Three Rotorua kapa haka performers are representing New Zealand on a tour of the Czech Republic, Slovakia, Germany and Austria.

The three members of Whakaari Rotorua have, over the past 10 years, travelled to 36 countries but this is a tour of special significance.

It marks the 10 year anniversary of the group, the 25 year anniversary of the Czech Republic and Slovakia and 50 years since the Prague Spring.

Frank Tomas Grapl is leading the tour, with his mum Tuhi Grapl and fellow perform Erueti Haimona and, although he can speak Czech and German, they will also have a translator on the tour with them.


"We are dedicating this tour to John Chadwick and we have received a blessing from Steve to do that, but we'd, of course, like to shout out to our Aunty Bea and all of Ngāti Pikiao," Grapl said.

Frank Grapl and Erueti Haimona from the Whakaari Cultural Group perform overseas. Photo / Supplied
Frank Grapl and Erueti Haimona from the Whakaari Cultural Group perform overseas. Photo / Supplied

The group will be performing at a variety of conferences, ceremonies, lectures and schools across the four countries.

Frank said they would be speaking on behalf of New Zealand and hosting workshops and performances to educate people about New Zealand and Māori culture.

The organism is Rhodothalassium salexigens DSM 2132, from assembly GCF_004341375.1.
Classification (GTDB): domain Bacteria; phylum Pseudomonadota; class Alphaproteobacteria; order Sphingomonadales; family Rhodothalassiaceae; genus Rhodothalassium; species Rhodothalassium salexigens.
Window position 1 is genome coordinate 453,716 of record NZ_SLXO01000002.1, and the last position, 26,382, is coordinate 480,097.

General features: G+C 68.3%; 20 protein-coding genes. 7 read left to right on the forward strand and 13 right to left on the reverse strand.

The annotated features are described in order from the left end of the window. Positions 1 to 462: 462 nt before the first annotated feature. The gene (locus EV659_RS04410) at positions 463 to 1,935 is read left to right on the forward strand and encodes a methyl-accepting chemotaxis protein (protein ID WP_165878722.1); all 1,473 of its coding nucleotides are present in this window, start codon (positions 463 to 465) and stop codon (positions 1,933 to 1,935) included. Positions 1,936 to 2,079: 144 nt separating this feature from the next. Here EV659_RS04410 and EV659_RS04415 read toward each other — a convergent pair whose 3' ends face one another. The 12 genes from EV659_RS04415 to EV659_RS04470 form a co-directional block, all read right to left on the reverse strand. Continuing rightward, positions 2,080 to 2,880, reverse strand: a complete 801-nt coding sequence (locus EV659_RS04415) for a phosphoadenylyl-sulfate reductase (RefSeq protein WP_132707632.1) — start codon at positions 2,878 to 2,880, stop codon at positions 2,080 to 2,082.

"A lot of these people don't know what a Māori is or what a Māori person looks like.

"They know the All Blacks and the haka, but we are working to also bring to them Māori culture."

They will be performing for the fifth anniversary of the Kiwi/Australian film festival in Prague, a ceremony celebrating 155 years since the first Czechs settled in New Zealand, at the 100 year anniversary of Czechoslovakia and the opening of a New Zealand exhibition in Munich, Germany.

One of the biggest events they will attend is a mass haka in Prague on October 28 where more than 60,000 people are expected to take part.

"It's amazing to do a haka with them, to bring out the spirit of the people, to show them freedom and have their voices heard.


"It gives them some freedom to speak out."

For Grapl, a special part of the trip is retracing the steps of his parents, who made a similar tour 40 years ago.

He is half Czech and half Māori, which he said was not a common mix.

"With Māori and the Czech Republic, there is a strong connection from the days when they landed in Puhoi and there was a Czech village there.

"There is even a connection through Gottfried Lindauer, who was a Czech artist who came to New Zealand and the famous wine brand was then named after him."

The group have fundraised to make the tour possible and have received transport sponsorship form Hyundai Czech Republic, which has supplied a vehicle for the duration of the tour.